Trump’s reality gap paired with his zigging and zagging from one news cycle to the next has left him with a credibility gap at least as bad as Lyndon Johnson’s was in the run-up to the 1968 election.
The main difference between Trump and LBJ, of course, is that LBJ was realistic enough to realize that he needed to step aside before he dragged his party down with him.
Can Trump regain his political balance? There is time for change but not as much time as you might think.
I would argue that he would need to regain his political balance as reflected in the polls by Labor Day in order to be even viable for a comeback victory in November.
Consider that in most successful reelection campaigns, the incumbent president uses Spring and Summer to define the opposing party’s nominee. Nixon, Reagan, Clinton, George W. Bush, and Obama all did this. Instead, Trump has spent these months being even further defined himself in the minds of voters, while losing ground to Biden in the polls at a steady pace.
There is no modern precedent for an incumbent president who sits at approval levels where Trump is now winning reelection.
That said, the extreme volatility of the events is a sharp argument against complacency from the Biden campaign.
The range of foreseeable events which could wreak havoc with either or both party’s campaigns is large and foreseeable, even as the consequences of these events is less certain:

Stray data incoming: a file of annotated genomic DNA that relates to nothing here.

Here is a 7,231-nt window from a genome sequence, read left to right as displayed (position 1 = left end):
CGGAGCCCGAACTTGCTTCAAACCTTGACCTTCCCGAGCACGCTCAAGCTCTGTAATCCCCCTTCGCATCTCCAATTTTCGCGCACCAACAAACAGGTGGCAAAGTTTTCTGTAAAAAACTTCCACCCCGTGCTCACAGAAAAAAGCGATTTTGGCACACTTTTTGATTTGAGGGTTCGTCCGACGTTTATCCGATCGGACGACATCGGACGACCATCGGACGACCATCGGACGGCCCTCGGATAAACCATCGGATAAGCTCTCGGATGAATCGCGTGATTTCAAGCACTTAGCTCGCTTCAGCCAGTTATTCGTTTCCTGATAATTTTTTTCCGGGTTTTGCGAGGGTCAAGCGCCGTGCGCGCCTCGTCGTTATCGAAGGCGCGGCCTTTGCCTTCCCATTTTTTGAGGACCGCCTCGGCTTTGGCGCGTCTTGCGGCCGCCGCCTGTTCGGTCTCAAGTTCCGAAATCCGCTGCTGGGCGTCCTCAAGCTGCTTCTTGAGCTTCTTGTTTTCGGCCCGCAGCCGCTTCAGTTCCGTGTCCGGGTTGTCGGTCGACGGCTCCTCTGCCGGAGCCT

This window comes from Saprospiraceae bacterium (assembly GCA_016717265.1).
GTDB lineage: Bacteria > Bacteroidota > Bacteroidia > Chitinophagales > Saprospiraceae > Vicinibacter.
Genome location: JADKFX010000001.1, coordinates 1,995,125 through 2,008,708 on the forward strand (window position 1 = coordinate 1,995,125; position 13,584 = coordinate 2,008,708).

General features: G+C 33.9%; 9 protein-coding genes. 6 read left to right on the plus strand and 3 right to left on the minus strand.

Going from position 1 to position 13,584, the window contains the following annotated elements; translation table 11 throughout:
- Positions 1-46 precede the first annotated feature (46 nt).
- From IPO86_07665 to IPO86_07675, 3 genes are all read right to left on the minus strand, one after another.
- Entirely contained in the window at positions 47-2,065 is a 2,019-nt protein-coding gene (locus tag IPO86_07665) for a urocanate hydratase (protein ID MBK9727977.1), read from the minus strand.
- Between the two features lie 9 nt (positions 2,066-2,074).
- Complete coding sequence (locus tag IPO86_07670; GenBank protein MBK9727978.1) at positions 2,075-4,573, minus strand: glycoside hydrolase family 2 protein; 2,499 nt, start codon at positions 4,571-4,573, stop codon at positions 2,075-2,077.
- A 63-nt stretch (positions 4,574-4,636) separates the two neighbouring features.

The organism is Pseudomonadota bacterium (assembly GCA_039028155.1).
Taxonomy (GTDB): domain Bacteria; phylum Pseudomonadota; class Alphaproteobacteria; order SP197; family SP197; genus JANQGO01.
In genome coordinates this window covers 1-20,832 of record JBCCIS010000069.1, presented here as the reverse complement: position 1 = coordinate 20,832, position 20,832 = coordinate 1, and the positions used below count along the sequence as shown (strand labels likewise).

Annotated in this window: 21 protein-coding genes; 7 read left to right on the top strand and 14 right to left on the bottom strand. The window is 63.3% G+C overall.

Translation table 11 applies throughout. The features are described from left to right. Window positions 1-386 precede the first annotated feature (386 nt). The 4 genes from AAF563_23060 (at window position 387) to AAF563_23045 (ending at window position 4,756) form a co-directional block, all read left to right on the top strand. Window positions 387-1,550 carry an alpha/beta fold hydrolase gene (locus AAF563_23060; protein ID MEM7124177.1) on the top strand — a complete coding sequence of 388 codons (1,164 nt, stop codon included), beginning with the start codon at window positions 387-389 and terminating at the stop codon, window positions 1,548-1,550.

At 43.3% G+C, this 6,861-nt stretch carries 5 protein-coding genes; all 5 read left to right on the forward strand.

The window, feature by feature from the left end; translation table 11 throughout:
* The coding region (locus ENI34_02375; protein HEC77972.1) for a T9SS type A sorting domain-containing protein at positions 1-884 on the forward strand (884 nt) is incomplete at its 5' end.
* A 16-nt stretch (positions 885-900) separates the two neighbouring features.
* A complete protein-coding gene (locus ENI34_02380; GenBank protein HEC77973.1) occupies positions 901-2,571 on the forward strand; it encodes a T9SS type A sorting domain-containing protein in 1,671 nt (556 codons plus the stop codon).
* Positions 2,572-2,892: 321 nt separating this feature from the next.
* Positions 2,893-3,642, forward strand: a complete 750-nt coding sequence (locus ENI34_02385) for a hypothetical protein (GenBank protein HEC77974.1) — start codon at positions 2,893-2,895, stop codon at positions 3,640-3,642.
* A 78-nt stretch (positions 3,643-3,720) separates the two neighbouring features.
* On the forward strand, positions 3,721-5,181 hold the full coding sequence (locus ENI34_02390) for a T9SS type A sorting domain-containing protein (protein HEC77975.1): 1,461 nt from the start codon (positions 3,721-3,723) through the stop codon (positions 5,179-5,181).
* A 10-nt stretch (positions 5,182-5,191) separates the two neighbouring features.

- How will voters react to the spread of COVID-19 rippling through the South and the Sun Belt? That reaction is likely to be quite severe in the regions affected, but it is quite likely to permeate nationally. Trump seems prepared to view 200,000 deaths as not very significant. Will voters agree?
- Will parents and grandparents of school children be comfortable with schools reopening in August in the South and around Labor Day everywhere else? This is not a choice lightly made for not only are children to be concerned about, but also the older residents in multi-generational homes. Once again, Trump has placed a bet here by insisting that all schools should reopen fully, as normal. What will voters think of this position as their own schools begin making decisions and then living with the consequences?
- Are effective treatment options available for COVID-19 patients by either Labor Day or Halloween? Is a vaccine credibly on the horizon for 2021?
- Is the economy headed for a V-shaped recovery by Labor Day? Or will it be in the trough of a wide U-shaped recovery? Or—this last seems unthinkable—could Labor Day see us in the second downstroke of a W-shaped recovery?
- Does the public continue to yearn for a purposeful reconciliation on race? Or does that sentiment dissipate in the face of a rise in violent crime?
Other events could also have an outsized impact on the ability of Trump to regain and Biden to retain their political balance. For example, do any superstorms do real damage along the Atlantic and/or Gulf coasts?
And then there are the unknown unknowns—the equivalent of an Access Hollywood tape. Or foreign interference.
But for now, keep your eyes on Labor Day.
It’s possible that, if Trump finds his balance, he could be in position to mount an unprecedented comeback, should he get help from events.
Or it’s possible that by then his hole will be so deep that little short of a political Act of God will be able to save his presidency.